JERUSALEM (Reuters) – Israel said on Thursday it was enforcing a long-standing ban on Jewish prayer at the compound of Al-Aqsa mosque in Jerusalem, rejecting an Arab League accusation that it was allowing such worship to take place.
Violence at the compound, revered in Judaism as the Temple Mount and by Muslims as the Noble Sanctuary, has surged over the past week, raising concerns about a slide back into wider Israeli-Palestinian conflict.
Israeli security forces have been on high alert with the Muslim holy month of Ramadan coinciding with the Jewish holiday Passover and Christianity’s Easter.
The Arab League said Israel has broken the status-quo and was allowing Jews to pray at the compound, calling it a “provocation.” Israel, however, said there has been no change in its long-standing ban on Jewish prayer at the flashpoint site.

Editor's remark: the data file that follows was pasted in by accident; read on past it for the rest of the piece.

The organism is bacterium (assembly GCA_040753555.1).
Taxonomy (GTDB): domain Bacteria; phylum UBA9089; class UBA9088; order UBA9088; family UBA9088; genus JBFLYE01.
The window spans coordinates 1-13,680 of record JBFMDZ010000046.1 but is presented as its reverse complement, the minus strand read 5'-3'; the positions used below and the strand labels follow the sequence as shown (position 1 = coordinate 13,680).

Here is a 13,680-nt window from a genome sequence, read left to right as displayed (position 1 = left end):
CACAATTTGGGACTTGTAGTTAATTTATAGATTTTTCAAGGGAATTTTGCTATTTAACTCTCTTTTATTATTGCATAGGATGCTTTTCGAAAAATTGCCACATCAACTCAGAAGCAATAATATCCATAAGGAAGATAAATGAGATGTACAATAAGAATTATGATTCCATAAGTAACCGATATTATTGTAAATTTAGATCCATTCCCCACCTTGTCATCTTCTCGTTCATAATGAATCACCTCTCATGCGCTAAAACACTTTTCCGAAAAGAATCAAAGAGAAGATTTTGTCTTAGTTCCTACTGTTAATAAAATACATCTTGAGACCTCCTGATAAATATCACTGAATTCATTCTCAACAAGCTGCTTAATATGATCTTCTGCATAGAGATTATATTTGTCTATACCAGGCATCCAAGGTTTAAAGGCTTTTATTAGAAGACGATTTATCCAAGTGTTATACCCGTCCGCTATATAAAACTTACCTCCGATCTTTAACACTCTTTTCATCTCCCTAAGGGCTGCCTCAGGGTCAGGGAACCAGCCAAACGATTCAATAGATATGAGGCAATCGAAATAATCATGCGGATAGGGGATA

“Israel is maintaining the status quo, which includes the freedom of prayer for Muslims and the right to visit for non-Muslims. The police enforce the ban on Jewish prayer,” said Lior Haiat, a spokesperson for Israel’s Foreign Ministry.
“Over the last few years, Israel is not allowing Jews to visit the Temple Mount during the last 10 days of Ramadan to prevent any friction,” he said.
That 10-day period starts on Friday.
The future of Jerusalem is at the heart of the Israeli-Palestinian conflict. The Old City is in East Jerusalem, captured by Israel in a 1967 war and annexed in a move that has not won international recognition.
Palestinians want East Jerusalem to be the capital of a state they seek to establish in the occupied West Bank and Gaza.
(Reporting by Ari Rabinovitch; Editing by Leslie Adler)